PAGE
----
On a very small budget, Vancouver Coastal Health developed a robust data infrastructure to increase analysis in support of improved patient care and system improvement. One unique feature is that VCH’s enterprise data warehouse uses a patient-centric design. 

“Having the patient-centric warehouse has allowed us to develop the Patient Continuum,” says Dianne Sharma, decision support advisor at VCH. The Continuum has standardized a lot of the joins between various data sets. “Now we can look at those at either a patient level or a visit level, and having standardized those joins has been a very big benefit.”

The Patient Continuum creates a single patient record based on data gathered from EDW feeder systems and uses a business rule engine to create logic that explains relationships between different data domains.

“Most of the work we did around the warehouse was about the complexity of the data and how to transform the data into something that is used more at an enterprise level,” says Grant Stephens, former VCH technical operations manager.

Developed in-house by the Decision Support team at VCH using readily available Microsoft tools, the Patient Continuum facilitates longitudinal patient tracking across the entire health authority according to preset criteria.

“Now we have a way to quickly and easily [handle requests that involve joins of multiple data sets] and we know that the result of joining the data will be helpful for other people,” says Jany Chan, decision support advisor at VCH.

The Patient Continuum facilitates understanding of patient interactions from both vertical and horizontal perspectives. It not only captures a patient’s journey across the health care system but also many patients’ journeys regardless of system or facility in order to analyze overall service patterns.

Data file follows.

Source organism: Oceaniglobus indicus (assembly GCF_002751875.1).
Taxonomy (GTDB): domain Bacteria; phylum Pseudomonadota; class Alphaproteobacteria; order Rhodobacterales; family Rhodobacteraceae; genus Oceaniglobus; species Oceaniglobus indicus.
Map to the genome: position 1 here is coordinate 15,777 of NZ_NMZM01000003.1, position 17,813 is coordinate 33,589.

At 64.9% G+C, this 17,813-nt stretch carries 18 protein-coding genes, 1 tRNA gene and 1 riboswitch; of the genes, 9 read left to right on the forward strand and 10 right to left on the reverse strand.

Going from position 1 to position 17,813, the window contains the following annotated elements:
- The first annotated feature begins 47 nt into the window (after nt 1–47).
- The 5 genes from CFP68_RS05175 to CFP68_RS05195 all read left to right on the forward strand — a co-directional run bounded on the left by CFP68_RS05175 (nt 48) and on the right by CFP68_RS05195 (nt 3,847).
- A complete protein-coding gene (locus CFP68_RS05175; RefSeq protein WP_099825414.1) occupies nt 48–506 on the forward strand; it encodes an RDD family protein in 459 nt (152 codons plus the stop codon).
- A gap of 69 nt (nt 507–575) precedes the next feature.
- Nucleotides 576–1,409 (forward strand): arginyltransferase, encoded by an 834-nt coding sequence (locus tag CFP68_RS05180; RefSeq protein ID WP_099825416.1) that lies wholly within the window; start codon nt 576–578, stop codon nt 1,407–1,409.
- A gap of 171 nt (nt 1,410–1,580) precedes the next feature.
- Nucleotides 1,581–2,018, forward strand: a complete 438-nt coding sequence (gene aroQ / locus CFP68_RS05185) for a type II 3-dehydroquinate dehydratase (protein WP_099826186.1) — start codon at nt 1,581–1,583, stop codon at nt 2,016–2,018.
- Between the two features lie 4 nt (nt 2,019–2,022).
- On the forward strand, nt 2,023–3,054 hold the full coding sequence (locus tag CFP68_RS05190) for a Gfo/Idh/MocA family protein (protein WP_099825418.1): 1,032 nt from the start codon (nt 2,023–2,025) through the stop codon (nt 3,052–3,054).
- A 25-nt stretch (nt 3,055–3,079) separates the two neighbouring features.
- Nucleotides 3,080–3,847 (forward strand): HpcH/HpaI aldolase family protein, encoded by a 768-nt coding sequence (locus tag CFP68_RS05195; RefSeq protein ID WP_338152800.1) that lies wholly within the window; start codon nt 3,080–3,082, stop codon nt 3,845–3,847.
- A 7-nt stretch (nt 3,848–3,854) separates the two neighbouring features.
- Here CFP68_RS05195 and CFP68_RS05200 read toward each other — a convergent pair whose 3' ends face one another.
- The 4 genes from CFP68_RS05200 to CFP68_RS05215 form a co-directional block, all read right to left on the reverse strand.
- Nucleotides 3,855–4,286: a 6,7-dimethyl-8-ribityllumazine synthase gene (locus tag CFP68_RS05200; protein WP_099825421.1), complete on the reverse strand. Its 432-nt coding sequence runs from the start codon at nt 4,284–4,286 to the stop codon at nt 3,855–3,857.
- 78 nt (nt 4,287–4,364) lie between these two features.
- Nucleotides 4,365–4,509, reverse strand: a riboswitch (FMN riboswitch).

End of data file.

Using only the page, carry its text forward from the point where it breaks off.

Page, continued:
“The way that the Continuum is actually implemented, the data that we create in the Continuum is usable even outside of linking to other data sets because it gives you an entire lifecycle of a patient visit or a patient’s interaction with our facilities,” says Alan Knox, VCH technical operations manager.

The initiative has resulted in master data management on a budget, improved data quality, analytical efficiency through standardization, and agility to support strategic hospital and government initiatives without additional resources and in a timely fashion. Additionally, VCH now has the capacity to examine impacts and consequences of patient care patterns more quickly and easily. By analyzing such data, VCH can assess the impact of continuity of care and improve process, outcomes and costs.

It was a team effort, and Patricia Chung, director, data management and report, is extremely proud the team. “It was really just our brainpower and our time to come up with an innovative solution to the issues, for example, taking all the data that we have and link it in a standardized manner,” says Joleen Wright, director, data release management.

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